Read or download my presentation: The possible role of turbine, wake and shear effects on community response to wind farm noise  (This is the “director’s cut,” including a few slides deleted for length from the final version, along with some additional slides from the REW conference presentation that cover related topics) 

Community Response to Wind Farm Noise: The possible role of turbulence, shear, and wake effects by jimcummings

“Demographic shift” begins as people move from turbines in Falmouth, Fairhaven

Human impacts, News, Wind turbines No Comments »

Planners have long recognized what they call a “demographic shift” in areas near new or expanded airports and highways: in the years after construction of the new noise source, some proportion of nearby residents move away, seeking a return of the quiet they desire.  Since about half the population is very noise tolerant, buyers who don’t mind the moderate noise are usually found. Sometimes homes must sell at a discount, and in other cases, the price isn’t significantly affected; rarely, homes with especially severe noise exposures cannot find a buyer at all.

An article in South Coast Today gives a sense of how this is playing out in Falmouth and Fairhaven, where dozens of families within a half mile or so of turbines have been struggling with noise.  As is often the case, the takeaways are ambiguous.  Two residents near the Fairhaven turbines are quoted, both of whom are reluctantly moving from their homes.  One, who’s been sleeping in his living room because the noise in the bedroom keeps him awake, has found a buyer who’s paying just 7% below his asking price.  The other, whose kids and their mom have already moved away because their 8-year old was having trouble sleeping, had his house on the market at a low-end price, and after “watching buyers come by, look at the turbines and drive away” for several months, he’s now hoping to find renters.  Likewise, a local realtor speaks of a house around a half mile from the turbines that’s been on the market for two years: “They ask about the noise, they ask about the flicker, and then they don’t put in an offer,” she says, noting that the asking price has dropped from $389,000 to $244,900.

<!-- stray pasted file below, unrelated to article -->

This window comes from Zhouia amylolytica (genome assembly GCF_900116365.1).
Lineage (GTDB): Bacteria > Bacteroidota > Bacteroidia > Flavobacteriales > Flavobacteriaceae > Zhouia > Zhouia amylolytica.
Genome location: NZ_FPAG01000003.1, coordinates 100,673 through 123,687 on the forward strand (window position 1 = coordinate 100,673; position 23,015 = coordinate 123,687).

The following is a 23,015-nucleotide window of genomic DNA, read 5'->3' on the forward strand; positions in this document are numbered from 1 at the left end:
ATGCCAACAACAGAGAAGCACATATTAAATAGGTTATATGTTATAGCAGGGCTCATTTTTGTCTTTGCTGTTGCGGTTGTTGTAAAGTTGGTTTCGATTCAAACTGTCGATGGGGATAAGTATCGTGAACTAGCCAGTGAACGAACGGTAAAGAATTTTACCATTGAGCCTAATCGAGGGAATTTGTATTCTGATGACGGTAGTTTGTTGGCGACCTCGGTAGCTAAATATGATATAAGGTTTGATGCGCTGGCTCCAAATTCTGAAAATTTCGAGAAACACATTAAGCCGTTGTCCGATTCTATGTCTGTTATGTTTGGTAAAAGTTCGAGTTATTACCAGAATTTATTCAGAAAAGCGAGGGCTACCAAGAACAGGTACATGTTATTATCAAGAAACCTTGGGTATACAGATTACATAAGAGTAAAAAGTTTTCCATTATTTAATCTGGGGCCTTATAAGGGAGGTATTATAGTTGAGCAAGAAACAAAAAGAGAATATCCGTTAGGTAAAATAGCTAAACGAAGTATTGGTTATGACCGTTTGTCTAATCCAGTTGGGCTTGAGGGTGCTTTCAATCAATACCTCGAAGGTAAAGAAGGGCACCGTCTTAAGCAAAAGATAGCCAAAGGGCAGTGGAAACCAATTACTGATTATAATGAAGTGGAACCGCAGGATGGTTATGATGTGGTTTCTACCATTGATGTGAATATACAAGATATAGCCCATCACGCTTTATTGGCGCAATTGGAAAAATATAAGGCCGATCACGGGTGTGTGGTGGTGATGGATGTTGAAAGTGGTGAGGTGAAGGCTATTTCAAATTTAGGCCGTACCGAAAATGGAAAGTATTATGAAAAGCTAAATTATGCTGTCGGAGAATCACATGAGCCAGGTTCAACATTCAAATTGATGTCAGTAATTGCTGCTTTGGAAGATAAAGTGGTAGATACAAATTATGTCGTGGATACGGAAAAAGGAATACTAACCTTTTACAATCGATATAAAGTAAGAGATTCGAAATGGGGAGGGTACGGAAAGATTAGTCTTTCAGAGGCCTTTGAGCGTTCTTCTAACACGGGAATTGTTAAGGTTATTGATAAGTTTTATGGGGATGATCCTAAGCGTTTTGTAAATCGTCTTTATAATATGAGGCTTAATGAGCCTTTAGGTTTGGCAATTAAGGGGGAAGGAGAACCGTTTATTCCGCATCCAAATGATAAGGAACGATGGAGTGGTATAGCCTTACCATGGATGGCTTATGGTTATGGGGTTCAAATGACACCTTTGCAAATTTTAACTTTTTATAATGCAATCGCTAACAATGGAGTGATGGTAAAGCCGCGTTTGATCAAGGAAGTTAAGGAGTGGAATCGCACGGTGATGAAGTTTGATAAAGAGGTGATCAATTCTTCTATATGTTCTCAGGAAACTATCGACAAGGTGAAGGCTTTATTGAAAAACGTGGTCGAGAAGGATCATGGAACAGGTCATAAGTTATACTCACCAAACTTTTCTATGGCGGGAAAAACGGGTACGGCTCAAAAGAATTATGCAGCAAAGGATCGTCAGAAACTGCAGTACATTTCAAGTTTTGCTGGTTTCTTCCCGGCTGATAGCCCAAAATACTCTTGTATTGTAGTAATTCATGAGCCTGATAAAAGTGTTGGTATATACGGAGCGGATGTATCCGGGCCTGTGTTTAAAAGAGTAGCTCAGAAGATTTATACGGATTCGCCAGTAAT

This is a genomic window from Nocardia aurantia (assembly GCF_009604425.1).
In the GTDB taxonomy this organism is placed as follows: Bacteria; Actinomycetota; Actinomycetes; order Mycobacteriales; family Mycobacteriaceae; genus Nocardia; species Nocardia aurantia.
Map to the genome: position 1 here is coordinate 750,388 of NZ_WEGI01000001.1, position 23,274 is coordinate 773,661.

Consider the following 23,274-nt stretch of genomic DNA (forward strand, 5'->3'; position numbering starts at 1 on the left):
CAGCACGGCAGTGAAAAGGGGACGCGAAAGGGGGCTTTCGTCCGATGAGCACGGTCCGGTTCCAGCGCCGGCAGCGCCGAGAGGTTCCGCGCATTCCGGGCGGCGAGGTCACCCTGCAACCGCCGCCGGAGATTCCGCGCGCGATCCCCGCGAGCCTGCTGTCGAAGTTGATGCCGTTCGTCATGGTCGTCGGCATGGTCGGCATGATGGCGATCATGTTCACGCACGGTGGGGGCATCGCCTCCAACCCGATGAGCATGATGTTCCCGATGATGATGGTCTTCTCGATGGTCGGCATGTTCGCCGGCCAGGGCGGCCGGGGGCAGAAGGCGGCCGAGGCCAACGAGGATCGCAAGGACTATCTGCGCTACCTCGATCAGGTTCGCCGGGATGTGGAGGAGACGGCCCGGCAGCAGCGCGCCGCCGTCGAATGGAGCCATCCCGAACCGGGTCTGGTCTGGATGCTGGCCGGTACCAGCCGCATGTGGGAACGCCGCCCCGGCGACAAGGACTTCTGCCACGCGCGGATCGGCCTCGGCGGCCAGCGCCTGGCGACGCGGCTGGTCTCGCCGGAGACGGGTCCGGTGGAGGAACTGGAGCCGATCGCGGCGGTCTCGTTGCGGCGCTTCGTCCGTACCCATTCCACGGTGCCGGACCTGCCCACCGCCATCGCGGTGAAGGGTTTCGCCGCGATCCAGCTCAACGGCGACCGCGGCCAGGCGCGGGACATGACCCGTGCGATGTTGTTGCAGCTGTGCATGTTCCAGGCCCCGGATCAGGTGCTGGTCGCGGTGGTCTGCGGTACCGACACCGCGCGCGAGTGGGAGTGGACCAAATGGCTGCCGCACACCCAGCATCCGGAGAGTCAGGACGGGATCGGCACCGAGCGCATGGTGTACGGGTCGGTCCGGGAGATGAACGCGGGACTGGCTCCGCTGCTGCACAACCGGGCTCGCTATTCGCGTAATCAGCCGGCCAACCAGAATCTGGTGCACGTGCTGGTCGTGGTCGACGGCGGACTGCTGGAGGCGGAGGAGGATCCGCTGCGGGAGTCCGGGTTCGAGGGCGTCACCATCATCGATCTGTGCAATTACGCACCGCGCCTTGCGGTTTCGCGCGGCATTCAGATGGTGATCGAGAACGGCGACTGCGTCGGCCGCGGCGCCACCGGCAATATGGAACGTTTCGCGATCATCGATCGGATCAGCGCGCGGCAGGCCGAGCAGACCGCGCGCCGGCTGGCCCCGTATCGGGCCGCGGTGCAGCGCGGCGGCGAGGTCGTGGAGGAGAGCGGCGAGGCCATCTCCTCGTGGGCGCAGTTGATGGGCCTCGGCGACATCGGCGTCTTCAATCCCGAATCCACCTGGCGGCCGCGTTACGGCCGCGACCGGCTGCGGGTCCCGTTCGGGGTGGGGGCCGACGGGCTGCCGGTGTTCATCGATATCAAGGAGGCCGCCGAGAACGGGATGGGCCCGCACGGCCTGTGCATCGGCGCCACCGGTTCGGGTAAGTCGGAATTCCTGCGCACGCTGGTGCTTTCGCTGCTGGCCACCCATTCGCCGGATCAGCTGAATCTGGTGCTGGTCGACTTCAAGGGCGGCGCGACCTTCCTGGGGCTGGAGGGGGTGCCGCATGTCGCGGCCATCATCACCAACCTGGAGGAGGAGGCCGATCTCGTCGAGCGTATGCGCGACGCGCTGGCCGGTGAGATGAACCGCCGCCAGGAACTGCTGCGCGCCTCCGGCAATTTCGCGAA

In Falmouth, realtors speak about similar troubles finding buyers, with some homes being passed from realtor to realtor as they attempt to sell.  However, the director of Falmouth’s Assessor’s Office says that homes near the turbines have sold at “close to or more than” the assessed value.  At the end of last year, a couple that was one of the closest neighbors to the one privately-owned turbine in Falmouth abandoned the home they designed and built, and started over with a cheap fixer-upper; I have not heard whether it has been sold or not.

Falmouth turbines to stay, Fairhaven turbines too loud

Human impacts, News, Wind turbines No Comments »

FalmouthVoteIn the first town-wide vote on the question of what to do about noise issues around two town-owned turbines, Falmouth voters overwhelmingly defeated a measure that would have authorized the Selectmen to continue on their preferred path of dismantling the turbines.  The proposal carried a likely pricetag of about $800 per household, spread over ten years, largely to pay back loans and renewable energy credits that the town received in advance in order to buy and install the turbines.  The measure fell by a 2-1 margin, with about 40% of the town’s registered voters turning out.